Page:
Spanish homes sold at knock-down prices – provided you let the previous owner die there

Spanish pensioners who are property rich but cash poor are latching on to a new trend in the housing market by selling their homes but retaining the right to live in them until their death.

Elderly people like Carmen Segovia, a 92-year-old from Madrid, are gaining a boost to their quality of life in their twilight years by selling what is known as bare ownership of their properties while retaining the right of usufruct, meaning they continue to live in their homes as long as they remain alive.

"What I want is to die in my house,” Ms Segovia told the Spanish online newspaper El Español about her plan of selling her 100-square-metre flat for €200,000 (£180,000).

“I have all my family memories here so until I die, I’d like to live well."

For investors looking for a property at a good price there is, of course, no guarantee on how soon they will be able to exercise ownership.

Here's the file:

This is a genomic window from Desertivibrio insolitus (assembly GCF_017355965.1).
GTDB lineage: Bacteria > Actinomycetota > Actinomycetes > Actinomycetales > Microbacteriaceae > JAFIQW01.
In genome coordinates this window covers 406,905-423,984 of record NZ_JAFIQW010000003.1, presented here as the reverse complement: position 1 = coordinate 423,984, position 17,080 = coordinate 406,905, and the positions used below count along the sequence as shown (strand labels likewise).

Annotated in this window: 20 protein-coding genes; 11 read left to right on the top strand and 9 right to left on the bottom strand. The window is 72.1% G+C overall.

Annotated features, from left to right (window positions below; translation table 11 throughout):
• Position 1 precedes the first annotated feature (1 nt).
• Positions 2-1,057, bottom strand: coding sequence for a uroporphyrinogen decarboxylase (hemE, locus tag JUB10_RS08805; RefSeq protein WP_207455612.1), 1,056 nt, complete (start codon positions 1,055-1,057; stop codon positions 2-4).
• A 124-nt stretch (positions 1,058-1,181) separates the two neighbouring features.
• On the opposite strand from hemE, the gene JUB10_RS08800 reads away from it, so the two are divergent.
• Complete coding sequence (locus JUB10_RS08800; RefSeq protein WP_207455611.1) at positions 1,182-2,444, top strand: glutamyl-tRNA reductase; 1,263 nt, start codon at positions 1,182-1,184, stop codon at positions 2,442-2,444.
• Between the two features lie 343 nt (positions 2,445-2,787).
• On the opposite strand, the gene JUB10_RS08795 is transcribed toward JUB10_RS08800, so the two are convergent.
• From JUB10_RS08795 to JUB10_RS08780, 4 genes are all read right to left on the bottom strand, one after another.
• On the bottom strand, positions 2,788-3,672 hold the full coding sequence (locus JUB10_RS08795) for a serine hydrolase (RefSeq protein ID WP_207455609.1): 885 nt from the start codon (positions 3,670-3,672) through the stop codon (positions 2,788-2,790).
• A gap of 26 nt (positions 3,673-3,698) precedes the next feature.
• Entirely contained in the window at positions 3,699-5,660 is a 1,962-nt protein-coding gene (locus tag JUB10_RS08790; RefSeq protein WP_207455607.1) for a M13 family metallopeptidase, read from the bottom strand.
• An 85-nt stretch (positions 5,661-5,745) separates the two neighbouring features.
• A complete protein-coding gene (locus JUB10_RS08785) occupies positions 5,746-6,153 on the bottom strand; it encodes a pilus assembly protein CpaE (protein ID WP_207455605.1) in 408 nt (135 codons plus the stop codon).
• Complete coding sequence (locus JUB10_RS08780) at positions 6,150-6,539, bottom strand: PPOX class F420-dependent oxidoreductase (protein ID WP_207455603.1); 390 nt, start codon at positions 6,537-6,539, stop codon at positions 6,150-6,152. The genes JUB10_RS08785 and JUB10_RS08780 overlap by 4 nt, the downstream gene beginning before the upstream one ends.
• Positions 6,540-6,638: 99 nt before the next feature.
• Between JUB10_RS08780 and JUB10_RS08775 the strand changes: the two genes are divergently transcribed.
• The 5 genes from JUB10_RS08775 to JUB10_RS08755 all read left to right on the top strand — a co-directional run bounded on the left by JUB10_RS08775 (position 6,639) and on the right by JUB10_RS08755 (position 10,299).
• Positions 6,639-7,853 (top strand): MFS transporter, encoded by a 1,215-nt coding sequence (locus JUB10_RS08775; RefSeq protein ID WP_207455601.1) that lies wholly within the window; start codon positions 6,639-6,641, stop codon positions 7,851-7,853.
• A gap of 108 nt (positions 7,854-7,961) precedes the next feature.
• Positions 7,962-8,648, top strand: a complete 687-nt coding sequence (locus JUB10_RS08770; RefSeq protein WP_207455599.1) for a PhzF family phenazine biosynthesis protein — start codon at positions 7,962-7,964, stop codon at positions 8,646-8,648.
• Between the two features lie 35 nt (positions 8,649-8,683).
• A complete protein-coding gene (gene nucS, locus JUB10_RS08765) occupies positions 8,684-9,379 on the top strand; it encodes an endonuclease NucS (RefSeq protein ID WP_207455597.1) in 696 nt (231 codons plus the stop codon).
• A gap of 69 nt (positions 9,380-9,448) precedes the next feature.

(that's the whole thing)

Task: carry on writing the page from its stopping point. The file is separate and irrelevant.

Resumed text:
Ms Segovia, who never married or had children, said she remains in good health.

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“Thank God, I have no illnesses. Frankly, now I just want to live in peace and travel,” she said, adding that last year she visited China after holidaying in Egypt in 2016.

With the Spanish property market heating up once again after an economic crisis that saw prices fall by 20 per cent on 2008 levels, investors hope that buying well-priced homes and waiting on their dwellers to die will bring rich rewards.

Also popular in France, real estate agents with experience of the practice say that discounts for investors on the real value of the property purchased can reach up to 50 per cent. 

But some Spaniards have described the trend as morbid when commenting on bare ownership property ads on social media.

“You could end up willing someone to die to use the house they live in. I wouldn’t be able to sleep”, commented Twitter user Troya la Gatika.

Another concern expressed by some social media is the impact on homeowners’ heirs in a country like Spain, where children are entitled by law to inherit a share of their parents’ assets.   

“We have three daughters who are all well set up,” said 88-year-old Mariano Muñoz, who has sold the Madrid home in which he continues to live with his wife, 85.

“They don’t need the money and we thought it was a good idea to sell. This way we can have money to live without worries.”   

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